Understanding Kotlin Coroutines with this mental model

For the majority of developers, the concept of a coroutine is pretty unfamiliar, although the first ideas date back to the early sixties. This is because we started to learn Software Development with programming languages like Java, in which the concept of a coroutine simply does not exist. What we did learn, however, are how basic concepts like classes, functions, and interfaces work. Over time, we developed a fundamental understanding of these essential, yet abstract concepts.

Every Android developer will sooner or later get in touch with the concept of “coroutines” for the Kotlin programming language. When developers go through some online resources to learn about coroutines, what they most often get are oversimplifications like “coroutines are like light-weight threads” or code snippets about implementing some “Hello World” behavior. In the real world, when requirements are often more complex, their insufficient understanding of coroutines fails them to develop efficient and correct concurrent software.

This blog post will help you to form a solid mental model about this new emerging concept for modern software development. It will define 5 important building blocks on which your understanding will be based. This fundamental understanding will help you develop your concurrent applications successfully.

This blogpost is most helpful for developers, who already have some experience with coroutines but still aren’t able to completely wrap their heads around them.

ℹ️ You can also check out my new open source project, in which I developed 16 sample implementations of the most common use cases of Kotlin Coroutines for Android Development. I think you will find it helpful.

What exactly is a "mental model"? 🧠

Mental models are how we understand the world.

Mental models are how we simplify complexity, […]

A mental model is simply a representation of how something works.

Source: Mental Models by Farnam Street

Most of us (me included) don’t even understand basic things in life to their full extend. We know, for instance, that gravity pulls things towards the earth, but don’t really know the exact physical reasons for this. We don’t have to know all the details, we just have to have a sufficient understanding of gravity in order to survive or make practical decisions like not jumping from a diving platform into a pool that is unfilled.

The same is true for programming. We don’t need to know much about electricity, how exactly the CPU works, or every detail that compilers do. We can write software without detailed knowledge because we rely on abstractions and high-level programming languages that simplify complexity. However, it is still useful to have a mental representation of how these underlying components work.

In order to be able to successfully develop applications with coroutines, it is not necessary, to know all the source code in the coroutines library or the exact functioning of the compiler, however, a basic mental model about the coroutines machinery is essential to understand how code in coroutines is executed in contrast to regular code.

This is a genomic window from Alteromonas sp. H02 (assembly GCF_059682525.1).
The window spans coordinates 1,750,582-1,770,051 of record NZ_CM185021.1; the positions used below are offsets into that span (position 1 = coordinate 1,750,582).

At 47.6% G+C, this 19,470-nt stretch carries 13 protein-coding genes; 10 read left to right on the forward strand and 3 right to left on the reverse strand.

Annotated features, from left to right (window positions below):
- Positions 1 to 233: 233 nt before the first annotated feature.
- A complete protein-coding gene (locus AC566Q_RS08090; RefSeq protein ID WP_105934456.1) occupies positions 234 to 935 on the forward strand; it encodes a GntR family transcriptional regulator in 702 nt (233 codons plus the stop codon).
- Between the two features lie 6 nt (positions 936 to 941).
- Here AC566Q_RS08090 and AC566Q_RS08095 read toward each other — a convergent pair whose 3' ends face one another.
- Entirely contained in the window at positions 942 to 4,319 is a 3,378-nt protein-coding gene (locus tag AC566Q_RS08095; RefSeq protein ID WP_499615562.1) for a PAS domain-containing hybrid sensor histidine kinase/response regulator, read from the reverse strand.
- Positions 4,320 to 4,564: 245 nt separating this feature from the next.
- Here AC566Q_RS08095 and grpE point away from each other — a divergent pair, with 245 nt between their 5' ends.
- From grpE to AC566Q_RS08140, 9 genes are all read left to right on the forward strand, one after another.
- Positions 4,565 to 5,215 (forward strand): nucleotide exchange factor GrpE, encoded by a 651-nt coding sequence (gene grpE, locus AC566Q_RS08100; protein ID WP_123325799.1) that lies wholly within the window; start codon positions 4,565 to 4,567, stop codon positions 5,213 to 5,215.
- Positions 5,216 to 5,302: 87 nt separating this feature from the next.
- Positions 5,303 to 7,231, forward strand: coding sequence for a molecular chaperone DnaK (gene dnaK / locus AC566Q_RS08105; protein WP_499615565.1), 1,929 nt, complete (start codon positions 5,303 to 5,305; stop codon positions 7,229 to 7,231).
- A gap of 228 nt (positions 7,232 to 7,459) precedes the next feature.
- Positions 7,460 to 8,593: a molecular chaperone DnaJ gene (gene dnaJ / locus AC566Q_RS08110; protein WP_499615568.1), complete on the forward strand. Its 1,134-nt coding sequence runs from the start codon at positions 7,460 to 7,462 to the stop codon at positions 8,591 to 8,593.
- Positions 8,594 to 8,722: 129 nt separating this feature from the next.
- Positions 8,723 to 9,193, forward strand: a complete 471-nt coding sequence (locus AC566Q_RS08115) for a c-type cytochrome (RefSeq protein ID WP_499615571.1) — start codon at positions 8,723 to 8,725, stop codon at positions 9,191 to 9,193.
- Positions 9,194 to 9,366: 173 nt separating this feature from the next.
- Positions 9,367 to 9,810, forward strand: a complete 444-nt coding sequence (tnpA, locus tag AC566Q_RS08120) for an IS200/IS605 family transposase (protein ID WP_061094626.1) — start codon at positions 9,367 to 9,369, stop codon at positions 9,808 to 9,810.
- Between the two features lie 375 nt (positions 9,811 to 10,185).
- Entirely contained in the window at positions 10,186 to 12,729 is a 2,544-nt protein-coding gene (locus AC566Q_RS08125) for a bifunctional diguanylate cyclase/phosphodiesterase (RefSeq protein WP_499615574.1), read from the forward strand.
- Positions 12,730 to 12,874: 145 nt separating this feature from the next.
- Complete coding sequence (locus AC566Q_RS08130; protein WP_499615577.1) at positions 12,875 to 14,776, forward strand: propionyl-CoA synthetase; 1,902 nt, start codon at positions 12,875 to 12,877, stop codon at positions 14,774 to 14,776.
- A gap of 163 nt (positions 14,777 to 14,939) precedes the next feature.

Routines and Coroutines

Let’s start our journey with an analysis of the term itself:

It consists of CO and ROUTINE. Every developer is familiar with ordinary routines. They are also called subroutines or procedures, but in Java and Kotlin they are known as functions or methods. Routines are the basic building blocks of every codebase.

A routine, according to Wikipedia, is a

sequence of program instructions, that performs a specific task, packaged as a Unit. This unit can then be used in programs wherever that particular task should be performed.

The following simple code snippet shows the control flow of regular routines:

fun main() {
    println("main starts")
    routine(1, 500)
    routine(2, 300 )
    println("main ends")
}

fun routine(number: Int, delay: Long) {
    println("Routine $number starts work")
    Thread.sleep(delay)
    println("Routine $number has finished")
}

// ======================================================
// print output:

// main starts
// Routine 1 starts work
// Routine 1 has finished
// Routine 2 starts work
// Routine 2 has finished
// main ends
// ======================================================

An important and very intuitive characteristic of a regular routine is that when it is invoked, its body is executed completely, from top to bottom and once the routine’s task is done returns the control flow back to the call site. You can see this in the print output, where routine 1 finishes its work before routine 2 starts its own work. For simplicity, Thread.sleep() is used here to represent either some kind of work or the time needed to wait for a response from an external system. The following diagram illustrates the control flow:

Now, that we know the characteristics of a regular routine, let’s have a closer look at coroutines. Co stands for cooperative. What follows is a similar example that uses coroutines instead of regular routines:

fun main() = runBlocking {
    println("main starts")
    joinAll(
        async { coroutine(1, 500) },
        async { coroutine(2, 300) }
    )
    println("main ends")
}

suspend fun coroutine(number: Int, delay: Long) {
    println("Coroutine $number starts work")
    delay(delay)
    println("Coroutine $number has finished")
}

// ======================================================
// print output:

// main starts
// Routine 1 starts work
// Routine 2 starts work
// Routine 2 has finished
// Routine 1 has finished